I was reading a book "Leveraging the Impact of 360 degree feedback" and was interested in the author's focus on anonymity. For them 360 degree feedback required anonymity even to the extent that they saw a downside of narrative feedback being the potential for identifying raters.
One of our largest clients has just run 360 feedback where the raters were named. I have not heard of any issues at all nor is it obvious that the ratings were effected by the lack of anonymity.
Our experience is that anonymity is more worried about than it is an issue in reality. But confidentiality is crucial. My report is confidential to me - how I rated someone else is something I'm usually more than happy to be exposed.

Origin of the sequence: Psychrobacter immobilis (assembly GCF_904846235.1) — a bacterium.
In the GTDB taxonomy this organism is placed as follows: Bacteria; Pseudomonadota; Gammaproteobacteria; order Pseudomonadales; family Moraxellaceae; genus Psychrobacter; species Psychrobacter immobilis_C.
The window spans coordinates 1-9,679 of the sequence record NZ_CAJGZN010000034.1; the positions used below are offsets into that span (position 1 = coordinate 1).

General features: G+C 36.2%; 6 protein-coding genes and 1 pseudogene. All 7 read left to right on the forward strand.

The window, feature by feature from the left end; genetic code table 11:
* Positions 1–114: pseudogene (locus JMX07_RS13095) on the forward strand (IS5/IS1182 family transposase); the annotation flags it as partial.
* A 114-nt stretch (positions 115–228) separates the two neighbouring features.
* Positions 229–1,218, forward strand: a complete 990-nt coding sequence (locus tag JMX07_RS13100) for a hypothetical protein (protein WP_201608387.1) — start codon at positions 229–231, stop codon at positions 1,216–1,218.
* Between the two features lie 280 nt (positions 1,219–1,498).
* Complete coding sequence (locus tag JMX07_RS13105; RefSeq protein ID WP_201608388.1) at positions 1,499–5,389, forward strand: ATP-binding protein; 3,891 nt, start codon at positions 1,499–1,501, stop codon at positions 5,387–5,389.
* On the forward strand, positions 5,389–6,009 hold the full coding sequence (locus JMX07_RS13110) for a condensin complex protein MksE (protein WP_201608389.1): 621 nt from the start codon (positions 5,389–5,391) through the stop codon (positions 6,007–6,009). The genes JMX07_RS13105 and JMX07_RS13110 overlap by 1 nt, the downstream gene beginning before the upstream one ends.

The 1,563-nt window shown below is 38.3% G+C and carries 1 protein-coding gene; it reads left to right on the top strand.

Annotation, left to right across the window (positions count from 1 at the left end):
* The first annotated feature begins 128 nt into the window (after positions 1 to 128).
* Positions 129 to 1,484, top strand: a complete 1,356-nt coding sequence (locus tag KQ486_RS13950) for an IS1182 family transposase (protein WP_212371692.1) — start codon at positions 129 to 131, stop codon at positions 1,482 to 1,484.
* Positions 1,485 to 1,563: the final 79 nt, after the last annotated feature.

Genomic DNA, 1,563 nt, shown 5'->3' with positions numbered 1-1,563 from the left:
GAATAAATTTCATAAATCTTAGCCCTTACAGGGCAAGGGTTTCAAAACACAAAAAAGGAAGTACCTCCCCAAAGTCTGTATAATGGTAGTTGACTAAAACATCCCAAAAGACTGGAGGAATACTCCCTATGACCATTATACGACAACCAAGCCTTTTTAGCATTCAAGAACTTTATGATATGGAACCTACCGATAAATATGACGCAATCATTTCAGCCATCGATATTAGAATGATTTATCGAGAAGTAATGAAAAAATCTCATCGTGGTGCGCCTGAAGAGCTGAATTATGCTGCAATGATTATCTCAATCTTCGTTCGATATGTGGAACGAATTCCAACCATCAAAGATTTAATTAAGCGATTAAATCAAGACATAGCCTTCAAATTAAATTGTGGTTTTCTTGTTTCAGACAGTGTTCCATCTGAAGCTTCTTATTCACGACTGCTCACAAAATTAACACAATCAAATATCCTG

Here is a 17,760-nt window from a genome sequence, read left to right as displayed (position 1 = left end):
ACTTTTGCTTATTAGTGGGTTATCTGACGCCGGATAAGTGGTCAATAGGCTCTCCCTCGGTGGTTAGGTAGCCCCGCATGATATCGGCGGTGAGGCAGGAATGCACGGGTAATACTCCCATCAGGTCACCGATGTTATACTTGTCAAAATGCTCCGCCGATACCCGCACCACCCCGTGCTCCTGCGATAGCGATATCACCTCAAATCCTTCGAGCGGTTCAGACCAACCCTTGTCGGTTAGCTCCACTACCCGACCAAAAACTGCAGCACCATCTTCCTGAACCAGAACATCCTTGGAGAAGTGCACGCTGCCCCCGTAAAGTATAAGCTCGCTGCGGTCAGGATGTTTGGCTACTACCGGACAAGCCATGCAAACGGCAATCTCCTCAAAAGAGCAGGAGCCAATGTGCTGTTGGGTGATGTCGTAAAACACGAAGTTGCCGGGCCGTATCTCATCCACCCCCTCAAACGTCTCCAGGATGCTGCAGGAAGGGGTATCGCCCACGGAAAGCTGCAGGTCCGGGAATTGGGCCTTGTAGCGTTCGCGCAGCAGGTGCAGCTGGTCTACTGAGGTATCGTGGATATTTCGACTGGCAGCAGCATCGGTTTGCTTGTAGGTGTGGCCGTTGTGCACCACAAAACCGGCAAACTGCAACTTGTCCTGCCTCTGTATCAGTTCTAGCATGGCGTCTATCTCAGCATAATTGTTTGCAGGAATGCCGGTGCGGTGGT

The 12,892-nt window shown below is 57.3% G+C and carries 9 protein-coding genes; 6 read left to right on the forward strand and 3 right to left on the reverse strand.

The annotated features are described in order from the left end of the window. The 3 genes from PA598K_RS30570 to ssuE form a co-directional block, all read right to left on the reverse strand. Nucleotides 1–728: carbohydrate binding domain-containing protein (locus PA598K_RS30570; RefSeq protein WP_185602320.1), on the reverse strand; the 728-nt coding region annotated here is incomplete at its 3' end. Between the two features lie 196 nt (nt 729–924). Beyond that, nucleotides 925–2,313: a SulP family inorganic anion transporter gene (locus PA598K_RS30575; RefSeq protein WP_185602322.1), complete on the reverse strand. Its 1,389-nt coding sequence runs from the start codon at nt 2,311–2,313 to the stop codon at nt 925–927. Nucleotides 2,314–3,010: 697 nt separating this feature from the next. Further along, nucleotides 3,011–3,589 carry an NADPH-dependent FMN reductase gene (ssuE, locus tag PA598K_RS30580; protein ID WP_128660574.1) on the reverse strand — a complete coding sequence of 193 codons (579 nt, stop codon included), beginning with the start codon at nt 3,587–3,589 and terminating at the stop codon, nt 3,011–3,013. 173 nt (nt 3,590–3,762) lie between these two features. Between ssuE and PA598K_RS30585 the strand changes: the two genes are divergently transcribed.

I believe this distinction is important. If a rater needs to hide behind anonymity it implies they would be uncomfortable giving this feedback to the person directly. We see 360 feedback's potential in its ability to give rounded feedback in a straight-forward manner - we don't see it as a route for people to say things they wouldn't otherwise say. We know that this happens and sometimes it is a good thing but generally anonymity is overplayed.
Keeping data and reports confidential is another story and crucial to the success of the process.